Furthermore, the Special Rapporteur urges States Parties to take all measures to guarantee, respect and protect the right to freedom of expression and access to information through ensuring access to internet and social media services, including refraining from limiting and/or disrupting this access.
Lastly, the Special Rapporteur wishes to stress Principle 41 of the Declarationwhich provides that “States shall not engage in or condone acts of indiscriminate and untargeted collection, storage, analysis or sharing of a person’s communications,” and further that “States shall only engage in targeted communication surveillance that is authorized by law, that conforms with international human rights law and standards, and that is premised on specific and reasonable suspicion that a serious crime has been or is being carried out or for any other legitimate aim.”
On this World Press Freedom Day, the Special Rapporteur commends all journalists and other media practitioners who tirelessly work to speak truth to power, investigate allegations, contribute to and strengthen public debate, and provide citizens with the information they need to make the best possible decisions about their lives.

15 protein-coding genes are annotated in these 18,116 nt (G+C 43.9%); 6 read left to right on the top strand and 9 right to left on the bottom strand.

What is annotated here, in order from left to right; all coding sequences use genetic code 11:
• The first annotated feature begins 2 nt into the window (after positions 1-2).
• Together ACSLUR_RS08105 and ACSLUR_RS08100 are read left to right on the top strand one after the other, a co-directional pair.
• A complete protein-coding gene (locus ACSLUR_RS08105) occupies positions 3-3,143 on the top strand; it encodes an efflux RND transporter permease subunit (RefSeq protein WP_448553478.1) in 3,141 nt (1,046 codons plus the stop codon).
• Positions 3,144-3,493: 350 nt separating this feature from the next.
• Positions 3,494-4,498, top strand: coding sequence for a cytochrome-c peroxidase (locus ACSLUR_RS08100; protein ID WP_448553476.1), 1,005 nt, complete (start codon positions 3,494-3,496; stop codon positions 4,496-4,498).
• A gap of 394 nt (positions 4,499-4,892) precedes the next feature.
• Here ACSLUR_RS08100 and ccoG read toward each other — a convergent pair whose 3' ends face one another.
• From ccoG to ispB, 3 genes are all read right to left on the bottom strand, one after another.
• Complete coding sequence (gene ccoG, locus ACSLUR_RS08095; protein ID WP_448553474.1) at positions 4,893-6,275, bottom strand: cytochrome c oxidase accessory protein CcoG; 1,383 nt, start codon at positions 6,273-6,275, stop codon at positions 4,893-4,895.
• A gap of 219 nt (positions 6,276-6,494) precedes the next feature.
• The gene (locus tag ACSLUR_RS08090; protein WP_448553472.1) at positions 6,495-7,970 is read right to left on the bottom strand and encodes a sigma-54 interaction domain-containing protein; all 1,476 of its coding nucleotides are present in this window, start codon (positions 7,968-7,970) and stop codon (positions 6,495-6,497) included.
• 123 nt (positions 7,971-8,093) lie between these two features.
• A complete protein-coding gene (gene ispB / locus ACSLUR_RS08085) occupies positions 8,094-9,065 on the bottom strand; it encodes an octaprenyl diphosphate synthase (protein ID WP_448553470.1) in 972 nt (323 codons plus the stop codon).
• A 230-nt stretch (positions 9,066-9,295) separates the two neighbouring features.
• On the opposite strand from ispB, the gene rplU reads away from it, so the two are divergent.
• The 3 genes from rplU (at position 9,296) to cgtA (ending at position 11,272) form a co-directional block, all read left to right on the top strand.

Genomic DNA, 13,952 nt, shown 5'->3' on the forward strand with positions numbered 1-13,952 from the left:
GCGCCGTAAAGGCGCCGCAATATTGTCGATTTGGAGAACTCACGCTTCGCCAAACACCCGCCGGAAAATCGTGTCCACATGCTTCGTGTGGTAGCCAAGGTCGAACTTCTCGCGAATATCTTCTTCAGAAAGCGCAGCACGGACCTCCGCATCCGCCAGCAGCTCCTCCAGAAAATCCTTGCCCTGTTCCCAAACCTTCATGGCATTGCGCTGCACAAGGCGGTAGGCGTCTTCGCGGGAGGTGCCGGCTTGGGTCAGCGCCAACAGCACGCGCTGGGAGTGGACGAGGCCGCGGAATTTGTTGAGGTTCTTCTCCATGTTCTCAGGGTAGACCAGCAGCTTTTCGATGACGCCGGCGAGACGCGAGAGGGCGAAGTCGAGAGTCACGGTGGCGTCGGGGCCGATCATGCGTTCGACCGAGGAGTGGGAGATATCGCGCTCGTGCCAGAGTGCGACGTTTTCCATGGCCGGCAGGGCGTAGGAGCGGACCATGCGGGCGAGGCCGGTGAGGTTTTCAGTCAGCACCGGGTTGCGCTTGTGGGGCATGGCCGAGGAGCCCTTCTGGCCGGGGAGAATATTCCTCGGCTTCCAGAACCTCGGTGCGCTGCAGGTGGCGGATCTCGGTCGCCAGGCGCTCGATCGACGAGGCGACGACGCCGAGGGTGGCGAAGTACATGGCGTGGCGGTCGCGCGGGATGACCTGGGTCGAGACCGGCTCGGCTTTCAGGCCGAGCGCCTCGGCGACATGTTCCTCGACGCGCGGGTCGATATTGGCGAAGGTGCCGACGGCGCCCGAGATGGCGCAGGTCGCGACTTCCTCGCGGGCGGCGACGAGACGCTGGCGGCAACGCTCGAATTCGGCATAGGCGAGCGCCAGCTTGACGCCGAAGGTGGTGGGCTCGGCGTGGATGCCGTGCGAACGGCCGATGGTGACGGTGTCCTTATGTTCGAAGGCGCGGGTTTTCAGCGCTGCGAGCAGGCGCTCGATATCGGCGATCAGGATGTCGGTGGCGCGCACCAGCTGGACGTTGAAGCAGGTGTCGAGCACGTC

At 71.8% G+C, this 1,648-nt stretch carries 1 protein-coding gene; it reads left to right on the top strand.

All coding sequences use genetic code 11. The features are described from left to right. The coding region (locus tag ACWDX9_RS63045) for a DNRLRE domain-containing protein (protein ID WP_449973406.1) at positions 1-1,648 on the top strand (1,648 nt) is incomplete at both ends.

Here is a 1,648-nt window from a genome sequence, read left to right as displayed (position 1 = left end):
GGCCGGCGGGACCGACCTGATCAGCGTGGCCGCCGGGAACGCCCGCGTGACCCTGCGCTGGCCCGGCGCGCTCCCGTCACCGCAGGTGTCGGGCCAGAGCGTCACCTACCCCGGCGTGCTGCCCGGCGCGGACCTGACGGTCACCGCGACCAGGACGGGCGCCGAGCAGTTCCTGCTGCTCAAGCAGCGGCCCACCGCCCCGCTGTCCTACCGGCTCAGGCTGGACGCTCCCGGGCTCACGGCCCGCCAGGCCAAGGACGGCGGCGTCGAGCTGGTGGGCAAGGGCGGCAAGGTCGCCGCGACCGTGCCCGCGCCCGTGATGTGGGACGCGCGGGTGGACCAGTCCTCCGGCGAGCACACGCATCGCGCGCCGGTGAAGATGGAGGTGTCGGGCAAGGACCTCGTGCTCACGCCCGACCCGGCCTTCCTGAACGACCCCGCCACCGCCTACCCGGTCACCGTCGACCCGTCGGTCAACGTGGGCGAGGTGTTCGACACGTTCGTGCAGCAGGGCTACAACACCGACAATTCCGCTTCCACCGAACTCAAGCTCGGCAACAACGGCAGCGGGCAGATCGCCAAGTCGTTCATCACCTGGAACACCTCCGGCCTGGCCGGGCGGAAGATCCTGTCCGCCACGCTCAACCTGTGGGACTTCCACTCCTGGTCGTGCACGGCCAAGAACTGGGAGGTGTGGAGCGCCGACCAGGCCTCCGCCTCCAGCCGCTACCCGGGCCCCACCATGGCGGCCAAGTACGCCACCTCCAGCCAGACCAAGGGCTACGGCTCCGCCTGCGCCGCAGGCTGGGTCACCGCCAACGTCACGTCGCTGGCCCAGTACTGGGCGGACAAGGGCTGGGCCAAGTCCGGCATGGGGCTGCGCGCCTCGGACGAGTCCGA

Commissioner Ourveena Geereesha Topsy-Sonoo
Special Rapporteur on Freedom of Expression and Access to Information in Africa
Origin and Purpose;
Threats that Silence: Trends in the Safety of Journalists, World Trends in Freedom of Expression and Media Development: Global Report 2021/2022, UNESCO (2021)
Report of the Secretary-General, The safety of journalists and the issue of impunity, 04 August 2017, A/72/290
Investigating online harassment and abuse of women journalists, Article 19 (2020)
Online violence Against Women Journalists: A Global Snapshot of Incidence and Impacts, UNESCO (2020)
Digital Safety: Internet shutdowns, April 13, 2021, https://cpj.org/2021/04/digital-safety-internet-shutdowns/
Karen Allen, Future of facial recognition technology in Africa, Institute for Security Studies (2020) https://issafrica.org/iss-today/future-of-facial-recognition-technology-in-africa
Joe Parkinson, Nicholas Bariyo, and Josh Chin, Huawei technicians helped African Governments spy on political opponents (2020) https://www.wsj.com/articles/huawei-technicians-helped-african-governments-spy-on-political-opponents-11565793017
Preamble, Declaration of Principles on Freedom of Expression and Access to Information in Africa (2019)